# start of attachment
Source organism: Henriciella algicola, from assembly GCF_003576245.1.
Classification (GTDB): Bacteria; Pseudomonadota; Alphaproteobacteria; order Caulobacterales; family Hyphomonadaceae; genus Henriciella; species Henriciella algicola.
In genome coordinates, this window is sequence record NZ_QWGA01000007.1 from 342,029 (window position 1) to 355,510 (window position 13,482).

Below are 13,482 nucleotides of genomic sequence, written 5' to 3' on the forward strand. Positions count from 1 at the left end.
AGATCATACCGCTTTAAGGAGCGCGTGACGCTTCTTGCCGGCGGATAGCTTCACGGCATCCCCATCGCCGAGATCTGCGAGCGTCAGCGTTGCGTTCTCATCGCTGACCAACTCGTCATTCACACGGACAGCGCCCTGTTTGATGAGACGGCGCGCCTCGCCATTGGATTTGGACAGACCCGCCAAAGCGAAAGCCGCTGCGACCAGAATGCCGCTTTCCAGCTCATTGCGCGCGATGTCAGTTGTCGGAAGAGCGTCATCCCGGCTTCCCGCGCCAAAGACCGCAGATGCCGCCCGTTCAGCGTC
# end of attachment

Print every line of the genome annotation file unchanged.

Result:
Source organism: Henriciella algicola, from assembly GCF_003576245.1.
Classification (GTDB): Bacteria; Pseudomonadota; Alphaproteobacteria; order Caulobacterales; family Hyphomonadaceae; genus Henriciella; species Henriciella algicola.
In genome coordinates, this window is sequence record NZ_QWGA01000007.1 from 342,029 (window position 1) to 355,510 (window position 13,482).

Below are 13,482 nucleotides of genomic sequence, written 5' to 3' on the forward strand. Positions count from 1 at the left end.
AGATCATACCGCTTTAAGGAGCGCGTGACGCTTCTTGCCGGCGGATAGCTTCACGGCATCCCCATCGCCGAGATCTGCGAGCGTCAGCGTTGCGTTCTCATCGCTGACCAACTCGTCATTCACACGGACAGCGCCCTGTTTGATGAGACGGCGCGCCTCGCCATTGGATTTGGACAGACCCGCCAAAGCGAAAGCCGCTGCGACCAGAATGCCGCTTTCCAGCTCATTGCGCGCGATGTCAGTTGTCGGAAGAGCGTCATCCCGGCTTCCCGCGCCAAAGACCGCAGATGCCGCCCGTTCAGCGTC